It's a black Friday that is looming in the French sky. Due to a strike notice filed by the largest air traffic controllers' union on Friday, September 16, "eabout 1,000 flights [seront] canceled » tomorrow, a spokeswoman for the Directorate General of Civil Aviation (DGAC) told Agence Fance-Presse.
The administration clarified that these cancellations concerned both aircraft movements departing from and arriving on French territory. Depending on its scale, the social movement is also likely to cause delays on other routes and could have repercussions on all European air traffic.
Cancellation of 420 Ryanair flights
As of Tuesday, the DGAC had asked the companies to reduce their flight schedule by 50% in mainland France and overseas, after the announcement of the strike. Despite the establishment of a minimum service, "flight cancellations and significant delays are to be expected throughout the territory"had thus warned the DGAC, inviting "passengers who can postpone their trip and check with their airline to find out the status of their flight".
To avoid too strong repercussions on European air traffic, the administration had made it known that it was working "with the manager of the European network (Eurocontrol) in order to offer airlines measures to circumvent national airspace". The minimum service that will be put in place on Friday will concern airports, but also the five en-route air navigation centers, which control aircraft transiting through French airspace and flying at an altitude of more than 6,000 meters.
After Air France, which announced on Wednesday the cancellation of around 400 of its 800 flights scheduled for Fridaythe Irish low-cost airline Ryanair has announced that the strike will force it to “cancel 420 flights (i.e. 80,000 passengers) flying mainly over France”. The first European air carrier by the number of aircraft movements thus denounces in a press release a "unjustified strike" and asks the European Union to “take immediate measures to protect overflights of French airspace”.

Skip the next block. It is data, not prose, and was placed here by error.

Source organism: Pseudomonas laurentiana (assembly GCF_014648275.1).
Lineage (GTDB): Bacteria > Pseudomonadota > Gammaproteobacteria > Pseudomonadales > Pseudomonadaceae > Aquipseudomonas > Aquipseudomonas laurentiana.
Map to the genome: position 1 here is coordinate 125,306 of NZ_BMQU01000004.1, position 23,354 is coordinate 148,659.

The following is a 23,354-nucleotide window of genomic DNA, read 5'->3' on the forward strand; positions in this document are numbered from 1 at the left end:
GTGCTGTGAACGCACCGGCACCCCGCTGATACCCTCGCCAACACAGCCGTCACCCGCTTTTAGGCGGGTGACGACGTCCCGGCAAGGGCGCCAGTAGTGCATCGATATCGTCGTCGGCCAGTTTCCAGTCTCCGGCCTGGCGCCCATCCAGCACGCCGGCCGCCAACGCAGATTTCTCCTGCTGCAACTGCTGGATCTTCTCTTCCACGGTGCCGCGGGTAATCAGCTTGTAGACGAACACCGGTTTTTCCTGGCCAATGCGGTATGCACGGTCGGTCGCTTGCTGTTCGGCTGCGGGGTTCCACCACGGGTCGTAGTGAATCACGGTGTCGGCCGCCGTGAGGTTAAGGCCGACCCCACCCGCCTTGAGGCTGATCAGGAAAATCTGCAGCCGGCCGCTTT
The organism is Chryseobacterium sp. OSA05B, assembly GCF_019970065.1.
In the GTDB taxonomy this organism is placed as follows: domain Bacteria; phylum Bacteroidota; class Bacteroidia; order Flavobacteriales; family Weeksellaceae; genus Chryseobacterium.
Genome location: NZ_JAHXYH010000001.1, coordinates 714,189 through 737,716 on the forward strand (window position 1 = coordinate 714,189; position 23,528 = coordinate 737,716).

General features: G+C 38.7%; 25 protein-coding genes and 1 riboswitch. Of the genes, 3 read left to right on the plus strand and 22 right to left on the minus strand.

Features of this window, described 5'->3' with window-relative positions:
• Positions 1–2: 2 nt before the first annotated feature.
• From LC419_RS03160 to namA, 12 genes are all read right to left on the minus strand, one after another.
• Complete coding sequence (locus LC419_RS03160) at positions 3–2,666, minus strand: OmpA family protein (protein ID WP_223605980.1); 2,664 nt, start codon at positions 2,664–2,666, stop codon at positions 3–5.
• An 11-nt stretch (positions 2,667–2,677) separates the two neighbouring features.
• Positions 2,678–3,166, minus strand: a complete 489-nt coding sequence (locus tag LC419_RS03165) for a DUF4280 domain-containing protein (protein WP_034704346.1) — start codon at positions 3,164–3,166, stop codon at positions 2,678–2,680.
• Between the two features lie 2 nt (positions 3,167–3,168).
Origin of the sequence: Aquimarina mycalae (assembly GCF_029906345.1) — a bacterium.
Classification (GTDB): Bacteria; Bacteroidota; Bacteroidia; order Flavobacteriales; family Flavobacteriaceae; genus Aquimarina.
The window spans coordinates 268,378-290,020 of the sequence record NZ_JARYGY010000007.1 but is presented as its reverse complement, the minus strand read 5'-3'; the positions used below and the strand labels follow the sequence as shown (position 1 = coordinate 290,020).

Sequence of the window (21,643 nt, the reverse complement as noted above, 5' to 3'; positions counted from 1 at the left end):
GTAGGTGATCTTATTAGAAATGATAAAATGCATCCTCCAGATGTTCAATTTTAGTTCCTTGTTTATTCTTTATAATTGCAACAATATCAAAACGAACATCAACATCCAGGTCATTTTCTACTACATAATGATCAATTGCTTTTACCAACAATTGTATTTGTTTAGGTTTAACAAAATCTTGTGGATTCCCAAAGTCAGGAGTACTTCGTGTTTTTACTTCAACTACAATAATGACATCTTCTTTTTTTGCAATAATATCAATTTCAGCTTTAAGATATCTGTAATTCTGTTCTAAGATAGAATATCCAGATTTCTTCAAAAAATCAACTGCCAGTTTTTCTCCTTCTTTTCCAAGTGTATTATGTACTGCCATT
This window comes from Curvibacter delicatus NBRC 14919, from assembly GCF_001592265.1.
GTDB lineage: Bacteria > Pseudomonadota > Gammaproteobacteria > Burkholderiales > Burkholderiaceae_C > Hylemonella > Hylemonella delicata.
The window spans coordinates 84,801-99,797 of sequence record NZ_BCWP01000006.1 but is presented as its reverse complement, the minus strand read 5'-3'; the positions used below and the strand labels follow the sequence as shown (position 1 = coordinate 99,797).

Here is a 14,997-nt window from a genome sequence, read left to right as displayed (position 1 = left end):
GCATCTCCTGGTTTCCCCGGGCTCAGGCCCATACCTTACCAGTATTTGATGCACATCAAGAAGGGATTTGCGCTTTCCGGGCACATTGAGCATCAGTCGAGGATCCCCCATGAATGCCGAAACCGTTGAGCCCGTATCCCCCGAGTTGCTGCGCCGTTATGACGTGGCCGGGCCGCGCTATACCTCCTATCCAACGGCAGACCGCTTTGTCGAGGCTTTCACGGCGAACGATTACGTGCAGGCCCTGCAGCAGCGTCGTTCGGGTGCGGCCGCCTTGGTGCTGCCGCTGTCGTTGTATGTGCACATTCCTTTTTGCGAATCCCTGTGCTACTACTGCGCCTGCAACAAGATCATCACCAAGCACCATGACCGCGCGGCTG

Salary and recruitment concerns
The National Union of Air Traffic Controllers (SNCTA, majority), which called for this strike, explained that it had launched this movement to express its concern “about the current level of inflation as well as upcoming recruitments”. "While the 2023 finance bill, currently being drafted, arrives before Parliament in October, the absence of guarantees from the DGAC and the public authorities is unacceptable"adds the organization in a press release.
These professionals are particularly alarmed by the planned retirement of a third of air navigation control engineers from 2029 to 2035. “At least five years separate recruitment from qualification” and training capabilities are “structurally limited”, underlines the union. It is therefore necessary, according to him, to anticipate this "departure wall" next year, and budget for training.
This strike notice was maintained after "conciliation talks" at the beginning of the week, during which " no answer [n’a été] provided by the DGAC and the public authorities” to the claims, which constitutes, according to the SNCTA, “a provocation towards the profession”.
In addition to Friday's day of action, the union announced the filing "on second notice" which spreads out “from Wednesday September 28 to Friday September 30, 2022 inclusive”.